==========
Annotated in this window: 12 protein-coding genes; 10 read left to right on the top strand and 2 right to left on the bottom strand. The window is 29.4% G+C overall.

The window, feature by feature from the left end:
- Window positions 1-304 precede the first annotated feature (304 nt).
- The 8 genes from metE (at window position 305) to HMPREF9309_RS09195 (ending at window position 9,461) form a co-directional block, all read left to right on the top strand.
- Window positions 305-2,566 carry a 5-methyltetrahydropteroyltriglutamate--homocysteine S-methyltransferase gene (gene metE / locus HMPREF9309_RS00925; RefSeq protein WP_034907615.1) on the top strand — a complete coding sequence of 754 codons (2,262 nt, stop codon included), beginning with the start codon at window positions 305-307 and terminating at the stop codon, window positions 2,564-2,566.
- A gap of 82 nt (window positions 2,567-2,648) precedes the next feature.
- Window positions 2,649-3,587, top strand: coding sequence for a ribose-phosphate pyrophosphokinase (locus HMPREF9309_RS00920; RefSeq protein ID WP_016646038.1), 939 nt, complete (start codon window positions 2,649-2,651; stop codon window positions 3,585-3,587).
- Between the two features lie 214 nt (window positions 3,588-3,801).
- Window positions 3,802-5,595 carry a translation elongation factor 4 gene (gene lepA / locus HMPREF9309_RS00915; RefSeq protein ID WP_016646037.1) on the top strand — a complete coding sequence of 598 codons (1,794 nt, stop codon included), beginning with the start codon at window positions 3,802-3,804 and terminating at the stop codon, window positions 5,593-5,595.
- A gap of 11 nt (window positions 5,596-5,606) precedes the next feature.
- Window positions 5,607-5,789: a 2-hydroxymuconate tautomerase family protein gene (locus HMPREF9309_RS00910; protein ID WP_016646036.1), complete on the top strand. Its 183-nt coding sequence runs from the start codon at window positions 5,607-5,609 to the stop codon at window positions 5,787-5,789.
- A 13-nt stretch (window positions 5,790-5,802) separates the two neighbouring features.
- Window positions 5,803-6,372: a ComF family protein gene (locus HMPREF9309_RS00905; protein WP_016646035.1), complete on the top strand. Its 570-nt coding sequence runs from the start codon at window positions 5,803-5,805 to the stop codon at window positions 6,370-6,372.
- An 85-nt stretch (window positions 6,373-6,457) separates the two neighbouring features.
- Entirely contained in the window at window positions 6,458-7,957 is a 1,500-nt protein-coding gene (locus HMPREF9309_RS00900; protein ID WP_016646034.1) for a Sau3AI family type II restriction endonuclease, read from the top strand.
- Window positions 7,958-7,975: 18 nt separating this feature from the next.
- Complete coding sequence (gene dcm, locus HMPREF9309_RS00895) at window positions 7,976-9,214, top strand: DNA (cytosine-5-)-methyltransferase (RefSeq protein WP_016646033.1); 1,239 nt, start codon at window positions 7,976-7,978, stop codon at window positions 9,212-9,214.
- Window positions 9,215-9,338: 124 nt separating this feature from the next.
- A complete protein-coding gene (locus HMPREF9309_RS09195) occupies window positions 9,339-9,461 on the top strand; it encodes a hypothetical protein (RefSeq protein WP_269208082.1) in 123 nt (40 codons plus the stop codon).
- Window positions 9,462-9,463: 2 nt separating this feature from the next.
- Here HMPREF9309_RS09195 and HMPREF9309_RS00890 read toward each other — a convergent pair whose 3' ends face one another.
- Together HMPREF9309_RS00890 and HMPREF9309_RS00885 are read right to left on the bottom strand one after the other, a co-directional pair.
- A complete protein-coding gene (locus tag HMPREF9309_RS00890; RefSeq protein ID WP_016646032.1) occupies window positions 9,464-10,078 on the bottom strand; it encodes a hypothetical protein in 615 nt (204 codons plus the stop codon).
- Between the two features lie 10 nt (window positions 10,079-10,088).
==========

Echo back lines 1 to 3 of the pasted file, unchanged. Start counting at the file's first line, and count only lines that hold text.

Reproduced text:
Annotated in this window: 12 protein-coding genes; 10 read left to right on the top strand and 2 right to left on the bottom strand. The window is 29.4% G+C overall.

The window, feature by feature from the left end:
- Window positions 1-304 precede the first annotated feature (304 nt).